Delivered right at your doorstep, as you like it, is not how seafood is bought. But it’s what Marvin Jason Tan of Marvs Boqueria wants to keep his grandmom Maria Castro’s seafood stall in Arranque Market relevant in the digital age.
The small stall that his Lola Maria set up in 1960 initially sold shrimps and expanded to other seafood.
Marvin’s mother Mira took over the stall and, in 2007, Marvin himself got interested in the business.
Moving forward, he toyed with the idea of selling seafood online. Many were skeptical, his wife Joni included. Seafood is about “seeing the food” to guarantee its freshness.
But there was no stopping Marvin. He felt it was the right time to open an online fresh seafood delivery business.
In a matter of hours, he created the logo. He called the store Marvs Boqueria—after his nickname and the famous La Boqueria market in Barcelona, Spain.
Looking at his Instagram page, I was intrigued and went on to place an order for prawns.
I also took a fancy to the female crabs oozing with loads of red-orange aligue—at least that’s what they looked like on his Instagram page.
I was very happy with the deliveries. But what impressed me most was how Marv takes customer care seriously.
Not only does he deliver quality seafood with no minimum orders required, but he prepares them according to the clients’ specifications.
He even allows cancellations should the products fail to meet customer’s standards.
With much excitement he enumerated the conveniences that Marv’s Boqueria provides:
“We clean, cut and prepare the seafood to your desired specifications at literally no added cost.
“We fillet fish, de-vein shrimps, name it …
“If you want the fish individually wrapped or packed in half-kilo bags; or your prawns ready for dipping into batter for tempura, we’d be more than happy to do it.
“If you want your order delivered in the early morning or in your office at night just before dinner—we can make that work for you … It will be done!”
Plus, the delivery is guaranteed fresh and properly handled, “all the time.”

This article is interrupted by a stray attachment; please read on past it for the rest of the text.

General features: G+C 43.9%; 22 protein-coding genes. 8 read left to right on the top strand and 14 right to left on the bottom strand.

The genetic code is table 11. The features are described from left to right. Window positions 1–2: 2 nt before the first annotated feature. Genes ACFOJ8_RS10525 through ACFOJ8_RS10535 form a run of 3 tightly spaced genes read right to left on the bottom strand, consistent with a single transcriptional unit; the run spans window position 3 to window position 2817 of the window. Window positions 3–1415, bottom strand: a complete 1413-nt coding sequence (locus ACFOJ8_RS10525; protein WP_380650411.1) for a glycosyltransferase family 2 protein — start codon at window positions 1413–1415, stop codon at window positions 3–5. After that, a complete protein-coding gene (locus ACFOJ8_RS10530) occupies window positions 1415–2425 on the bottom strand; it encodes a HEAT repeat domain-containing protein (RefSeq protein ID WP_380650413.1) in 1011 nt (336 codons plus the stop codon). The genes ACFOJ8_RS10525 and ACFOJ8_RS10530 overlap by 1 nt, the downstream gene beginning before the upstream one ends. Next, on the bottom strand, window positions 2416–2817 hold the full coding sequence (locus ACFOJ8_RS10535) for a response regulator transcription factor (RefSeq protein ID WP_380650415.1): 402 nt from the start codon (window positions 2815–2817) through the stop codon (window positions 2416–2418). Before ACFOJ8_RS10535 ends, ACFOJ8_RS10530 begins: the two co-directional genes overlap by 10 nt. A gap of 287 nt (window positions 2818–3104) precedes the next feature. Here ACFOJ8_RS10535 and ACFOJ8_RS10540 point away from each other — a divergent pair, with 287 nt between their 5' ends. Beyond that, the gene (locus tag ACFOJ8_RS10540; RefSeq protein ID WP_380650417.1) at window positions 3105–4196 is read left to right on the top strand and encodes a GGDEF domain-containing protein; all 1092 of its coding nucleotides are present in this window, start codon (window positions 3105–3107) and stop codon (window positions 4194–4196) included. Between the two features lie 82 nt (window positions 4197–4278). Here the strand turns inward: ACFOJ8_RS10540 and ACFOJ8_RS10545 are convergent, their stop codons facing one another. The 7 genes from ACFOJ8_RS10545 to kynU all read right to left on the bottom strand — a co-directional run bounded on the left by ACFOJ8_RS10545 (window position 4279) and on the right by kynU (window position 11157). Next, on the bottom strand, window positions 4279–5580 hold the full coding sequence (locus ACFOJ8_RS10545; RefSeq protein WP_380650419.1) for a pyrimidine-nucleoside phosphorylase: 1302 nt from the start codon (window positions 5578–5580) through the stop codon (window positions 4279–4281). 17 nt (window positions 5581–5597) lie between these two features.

Most of Marvs Boqueria’s offerings are caught in the open sea by partner fishermen the night before or in the early morning.
The tilapia and bangus, for instance, are sourced only from reputable suppliers. Its crabs are Bureau of Fisheries and Aquatic Resources-approved and of export-grade quality. Its wild-caught tiger prawns can be as long as 12 inches.
Here are Marv’s cooking suggestions for some of the seafood he offers. This is yet another way he aims to please customers.
Prawns may be grilled with just salt and pepper to taste, and a little lemon.
Wild-caught fish, like the original red sumo lapu-lapu, is best served steamed, even unseasoned, because it’s fresh. It’s also good for hot pot with tofu.
Lapu-lapu can be steamed with seafood soy sauce, clear soup with ginger and soft tofu, deep-fried with sweet and sour sauce.
Maya-maya is good for sinigang sa sampalok, with raddish and kangkong; or pesang maya-maya steamed with superior soy sauce. It can also be deep-fried with chili-garlic-onion soy sauce and grilled with lemon butter sauce.
White pampano can be grilled with lemon butter sauce; or steamed with ginger sauce for pinangat.
Bakoko can be steamed with black bean sauce, grilled, or baked. It can also be good for a pesa dish.
Salmon head can be grilled with lemon garlic butter sauce.
Mud crabs may be deep-fried with salt and pepper chilies.
Scallops can be steamed with garlic sotanghon and soy sauce, baked with garlic butter and cheese, or grilled with lemon and butter.